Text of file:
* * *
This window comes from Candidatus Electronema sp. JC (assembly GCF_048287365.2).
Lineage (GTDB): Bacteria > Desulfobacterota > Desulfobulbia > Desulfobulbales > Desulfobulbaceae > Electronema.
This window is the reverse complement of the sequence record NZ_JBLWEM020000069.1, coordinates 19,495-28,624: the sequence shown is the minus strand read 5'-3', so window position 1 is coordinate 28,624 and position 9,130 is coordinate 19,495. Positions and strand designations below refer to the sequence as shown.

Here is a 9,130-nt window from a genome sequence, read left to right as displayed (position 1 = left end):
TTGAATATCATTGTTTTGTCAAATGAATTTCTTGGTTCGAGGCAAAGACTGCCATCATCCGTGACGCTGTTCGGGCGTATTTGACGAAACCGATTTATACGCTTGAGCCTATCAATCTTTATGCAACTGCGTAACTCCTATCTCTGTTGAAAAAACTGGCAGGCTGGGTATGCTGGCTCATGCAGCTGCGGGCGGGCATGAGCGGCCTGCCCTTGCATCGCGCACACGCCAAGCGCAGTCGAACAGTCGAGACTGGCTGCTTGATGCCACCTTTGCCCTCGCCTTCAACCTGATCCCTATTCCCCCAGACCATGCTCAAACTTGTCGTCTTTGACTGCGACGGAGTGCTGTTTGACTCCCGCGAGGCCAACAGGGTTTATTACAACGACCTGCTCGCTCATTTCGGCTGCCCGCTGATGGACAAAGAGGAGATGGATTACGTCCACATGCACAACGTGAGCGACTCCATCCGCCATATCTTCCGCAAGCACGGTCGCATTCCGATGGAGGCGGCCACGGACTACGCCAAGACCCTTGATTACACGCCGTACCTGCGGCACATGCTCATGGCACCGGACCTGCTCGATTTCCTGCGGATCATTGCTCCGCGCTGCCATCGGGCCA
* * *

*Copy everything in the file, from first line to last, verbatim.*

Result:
This window comes from Candidatus Electronema sp. JC (assembly GCF_048287365.2).
Lineage (GTDB): Bacteria > Desulfobacterota > Desulfobulbia > Desulfobulbales > Desulfobulbaceae > Electronema.
This window is the reverse complement of the sequence record NZ_JBLWEM020000069.1, coordinates 19,495-28,624: the sequence shown is the minus strand read 5'-3', so window position 1 is coordinate 28,624 and position 9,130 is coordinate 19,495. Positions and strand designations below refer to the sequence as shown.

Here is a 9,130-nt window from a genome sequence, read left to right as displayed (position 1 = left end):
TTGAATATCATTGTTTTGTCAAATGAATTTCTTGGTTCGAGGCAAAGACTGCCATCATCCGTGACGCTGTTCGGGCGTATTTGACGAAACCGATTTATACGCTTGAGCCTATCAATCTTTATGCAACTGCGTAACTCCTATCTCTGTTGAAAAAACTGGCAGGCTGGGTATGCTGGCTCATGCAGCTGCGGGCGGGCATGAGCGGCCTGCCCTTGCATCGCGCACACGCCAAGCGCAGTCGAACAGTCGAGACTGGCTGCTTGATGCCACCTTTGCCCTCGCCTTCAACCTGATCCCTATTCCCCCAGACCATGCTCAAACTTGTCGTCTTTGACTGCGACGGAGTGCTGTTTGACTCCCGCGAGGCCAACAGGGTTTATTACAACGACCTGCTCGCTCATTTCGGCTGCCCGCTGATGGACAAAGAGGAGATGGATTACGTCCACATGCACAACGTGAGCGACTCCATCCGCCATATCTTCCGCAAGCACGGTCGCATTCCGATGGAGGCGGCCACGGACTACGCCAAGACCCTTGATTACACGCCGTACCTGCGGCACATGCTCATGGCACCGGACCTGCTCGATTTCCTGCGGATCATTGCTCCGCGCTGCCATCGGGCCA